Since funding the first stage of DisabilityCare in the 2012-13 Budget, we have reached agreement with New South Wales, South Australia and the Australian Capital Territory to roll out the full scheme across those states. Last week, the Government also announced that the scheme would be launched in the Barkly region of the Northern Territory in July 2014. Labor will take the hard but responsible decisions necessary to ensure a truly national scheme is fully funded into the future.
The Fair Go
In my essay published yesterday by the Chifley Research Centre, I wrote that the fundamental objective of economic policy is the creation of greater prosperity to enable a better life for everyone. I am proud to be part of a Government that has consistently got the big economic calls right even when that comes at a political cost. Our country is stronger for the challenges in the global economy we have stared down and overcome. No country in the world has made better decisions over the past five years than ours, and the dividends of that can be seen in solid growth, low unemployment, contained inflation, and low interest rates.
We did this while spreading opportunity and creating wealth – ensuring as many people as possible have had a chance to share in Australia’s success. It’s called the fair go – regular readers of this note would know this is something I’m pretty passionate about. In my maiden speech to Parliament in 1993, I talked about a land characterised by the fair go, where “ordinary people would be able to fulfil their dreams, regardless of where they came from or the social group they were born into.” The notion that a fair day’s work deserves a fair day’s pay. The idea that our children deserve the same opportunities at education and development, no matter the postcode they reside in. I firmly believe that without this defining principle of Australian society, our nation would not be the tremendous society we live in today. There is too much at stake to let the fair go slip away and as a country, we need to be conscious that it’s something we must fight to protect.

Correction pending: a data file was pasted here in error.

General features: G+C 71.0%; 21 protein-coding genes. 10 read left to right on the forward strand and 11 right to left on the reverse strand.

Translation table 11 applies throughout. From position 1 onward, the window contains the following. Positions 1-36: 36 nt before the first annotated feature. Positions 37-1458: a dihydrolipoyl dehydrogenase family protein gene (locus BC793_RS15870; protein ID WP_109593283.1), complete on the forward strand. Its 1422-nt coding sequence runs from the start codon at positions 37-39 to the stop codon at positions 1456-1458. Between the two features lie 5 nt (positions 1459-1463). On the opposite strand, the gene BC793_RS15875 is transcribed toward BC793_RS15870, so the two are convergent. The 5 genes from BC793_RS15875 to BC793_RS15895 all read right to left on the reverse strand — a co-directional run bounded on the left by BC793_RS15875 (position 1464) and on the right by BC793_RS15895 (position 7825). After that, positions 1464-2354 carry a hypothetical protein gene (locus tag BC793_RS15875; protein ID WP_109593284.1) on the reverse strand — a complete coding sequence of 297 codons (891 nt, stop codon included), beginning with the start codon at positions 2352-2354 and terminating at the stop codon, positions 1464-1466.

This is the philosophy the Gillard Government will once again bring to the Budget on May 14 – my sixth Budget. This year, we will add to the almost $160 billion of responsible savings we have already made to ensure our fiscal position is sustainable. Sustainable public finances also depend on strong economic fundamentals, which is why we won’t be making savage cuts that put jobs and growth at risk. We will find room for the investments Australia needs to keep us a strong, smart and fair country into the future. It’s through smart investments like DisabilityCare and the National Plan for School Improvement that we will remain the country of the fair go, where every Australian can have a chance to share in our prosperity no matter what corner of the continent they come from.
Deputy Prime Minister and Treasurer
Sunday 28 April 2013